Learning to give long answers

Previously I talked about the tactics of marginalisation in campaigning, and talked about the structural problems of the school run that no one individual can solve on their own. No doubt, it’s a very big problem we are trying to solve and seek justice for. I am quite often – in fact too often – asked what I enjoy about cycling. As many will surely sympathise, I am conflicted in my reply. We can find ourselves on various activation stages towards becoming city-for-all campaigners. And in the lumpy campaigning landscape there are always different roles each one of us can play in the campaigning orchestra too – the great potential for coordinated collaboration between political activists and community organisers was palpable at WACC2016.

Waxing lyrical about the loveliness of cycling just does not seem to be right for me any more. It’s depending on the overall context and audience of course. But being the ever-present campaigner for a fairer healthier city, we must distinguish clearly between the what and the how. Extolling the virtues of cycling is often missing the point, especially when pitched against the harsh cycling realities of our hostile roads. We need to link up the potentials of cycling to the road realities. As advocates we have to get real.

Reality cannot be ignored, or you are missing your audience. The road environment is compelling. The wonderful Cycling Embassy of GB has a good collection of barriers to cycling. Just like Beauty and the Bike say: “It’s the infrastructure stupid”. Through the motor’s domineering space allocation, its visual layouts and the avalanche of auto-ancillaries, it compels you to drive or desire to drive (if you cannot afford a car). The car provision physically and emotionally squeezes out alternatives to the tiny margin. So, my reply to “What do you like about cycling?” usually is “Cycling could be so much better”. Here is one such an exchange

How has cycling been confidence-building and empowering for you?

I do not find cycling an invigorating or self-affirming experience in the UK. I grew up in Germany where cycling is the norm and cycling is relatively convenient and comfortable due to the infrastructure present there. Here, in the UK however we are cycling outside the social norm, and you feel it every stroke of the pedal you take. If one thing, cycling in the UK has empowered me to become politically active. With friends I formed newcycling, Newcastle’s cycling campaign, and we lobby for the building of a cycle network in Newcastle so that everyone can cycle without fear and having to exhaust themselves. I have spoken to too many who started cycling under current UK conditions, trusting all the promises the council or sustrans had made to them, only to not find those fulfilled. Cycling for transport is currently far from being a fulfilling experience. People who started, then stop cycling entirely and disengage. I feel, that we must stop saying ”We want more people to cycle!” without contextualising it and making it relevant for everyone else. We have to become activists for space for cycling to liven up our sad urban car-dominated landscapes.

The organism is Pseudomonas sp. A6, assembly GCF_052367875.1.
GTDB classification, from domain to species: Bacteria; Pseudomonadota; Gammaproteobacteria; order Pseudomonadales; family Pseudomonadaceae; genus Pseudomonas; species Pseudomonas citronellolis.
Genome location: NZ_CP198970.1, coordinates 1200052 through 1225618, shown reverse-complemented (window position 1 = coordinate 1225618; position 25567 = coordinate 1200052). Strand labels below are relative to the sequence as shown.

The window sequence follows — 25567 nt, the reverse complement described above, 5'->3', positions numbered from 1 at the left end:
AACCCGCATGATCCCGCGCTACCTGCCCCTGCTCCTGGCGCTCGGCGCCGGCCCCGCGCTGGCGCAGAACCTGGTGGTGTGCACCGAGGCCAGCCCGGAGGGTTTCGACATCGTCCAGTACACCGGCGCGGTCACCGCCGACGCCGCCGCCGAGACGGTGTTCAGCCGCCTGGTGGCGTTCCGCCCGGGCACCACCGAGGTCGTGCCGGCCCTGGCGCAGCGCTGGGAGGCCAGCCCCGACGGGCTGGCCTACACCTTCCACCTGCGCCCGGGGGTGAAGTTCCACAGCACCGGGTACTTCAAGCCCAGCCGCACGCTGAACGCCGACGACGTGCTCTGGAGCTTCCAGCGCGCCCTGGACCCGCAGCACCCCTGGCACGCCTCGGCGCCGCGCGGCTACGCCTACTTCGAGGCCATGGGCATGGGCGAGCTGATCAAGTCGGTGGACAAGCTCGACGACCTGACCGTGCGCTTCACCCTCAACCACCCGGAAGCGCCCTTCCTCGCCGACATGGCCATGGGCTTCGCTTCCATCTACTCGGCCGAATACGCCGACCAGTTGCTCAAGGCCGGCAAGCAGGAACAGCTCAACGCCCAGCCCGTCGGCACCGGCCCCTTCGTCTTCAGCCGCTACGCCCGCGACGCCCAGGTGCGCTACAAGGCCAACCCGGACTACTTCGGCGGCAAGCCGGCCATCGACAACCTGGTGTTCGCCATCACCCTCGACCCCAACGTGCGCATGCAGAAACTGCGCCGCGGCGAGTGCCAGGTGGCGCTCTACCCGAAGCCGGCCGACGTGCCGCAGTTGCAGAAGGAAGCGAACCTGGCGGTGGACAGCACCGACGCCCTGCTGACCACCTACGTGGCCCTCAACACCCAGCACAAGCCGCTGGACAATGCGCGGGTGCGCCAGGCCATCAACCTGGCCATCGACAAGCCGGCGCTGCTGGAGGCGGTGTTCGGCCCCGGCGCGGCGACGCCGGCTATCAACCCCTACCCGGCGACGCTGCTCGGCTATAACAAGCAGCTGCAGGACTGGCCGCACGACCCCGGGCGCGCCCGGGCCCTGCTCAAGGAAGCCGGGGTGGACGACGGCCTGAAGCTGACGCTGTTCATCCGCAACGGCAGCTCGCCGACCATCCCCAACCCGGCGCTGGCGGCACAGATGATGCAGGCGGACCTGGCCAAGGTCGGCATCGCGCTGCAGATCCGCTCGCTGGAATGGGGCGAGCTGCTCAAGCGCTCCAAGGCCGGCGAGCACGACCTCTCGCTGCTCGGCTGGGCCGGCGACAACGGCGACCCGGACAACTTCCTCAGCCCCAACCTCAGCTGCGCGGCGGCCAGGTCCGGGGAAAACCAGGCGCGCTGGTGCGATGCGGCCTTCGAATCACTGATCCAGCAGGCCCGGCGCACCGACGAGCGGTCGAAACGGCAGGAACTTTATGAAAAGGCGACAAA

But can you remember what your experience was like when you first started cycling (in Germany), i.e., was that empowering in any way (even if it’s just in terms of how it changed your relationship to the city)?

No, not really. Cycling is so normal where I grew up that I did not give it a second thought. In hindsight, yes it probably provided independence from parents to get from A to B on my own terms, and yes, cycling is practical and quite a nice and energetic thing to do which makes you generally feel good about yourself. But hindsight is easy. At the time, cycling was so normalised through the available infrastructure, that I did not have to give any further thought to it.

What is the value in becoming politically active? How has becoming politically active changed your sense of self or sense of your capabilities?

Political activism was my way of “doing something” against the injustice of my restricted freedom of movement – and indeed, and more importantly, the restricted movement of the 97% who are not given a convenience to cycle regularly in the UK. Becoming an activist (and later an academic too) made me feel as if I was doing something, however little, and not remain silent, become complacent, despondent or cynical. I dislike the attitude of mere whinging without turning it into some form of action to highlight the problem. Cycle campaigning provides a positive outlet, and a good community and I have met the most excellent people through activism too.

So we went from “cycling empowers you” to “cycling creates activists”. Sometimes the long answer is the better answer. Insist on it. It’s a skill to learn, I believe, to give long answers. It’s the long answers that change the context, re-evaluate the original subject and ultimately challenge the current paradigm.

In conclusion, I am saying, no matter whether you are cycling or not “get politically active”, a better city awaits. And claim your space for long answers.

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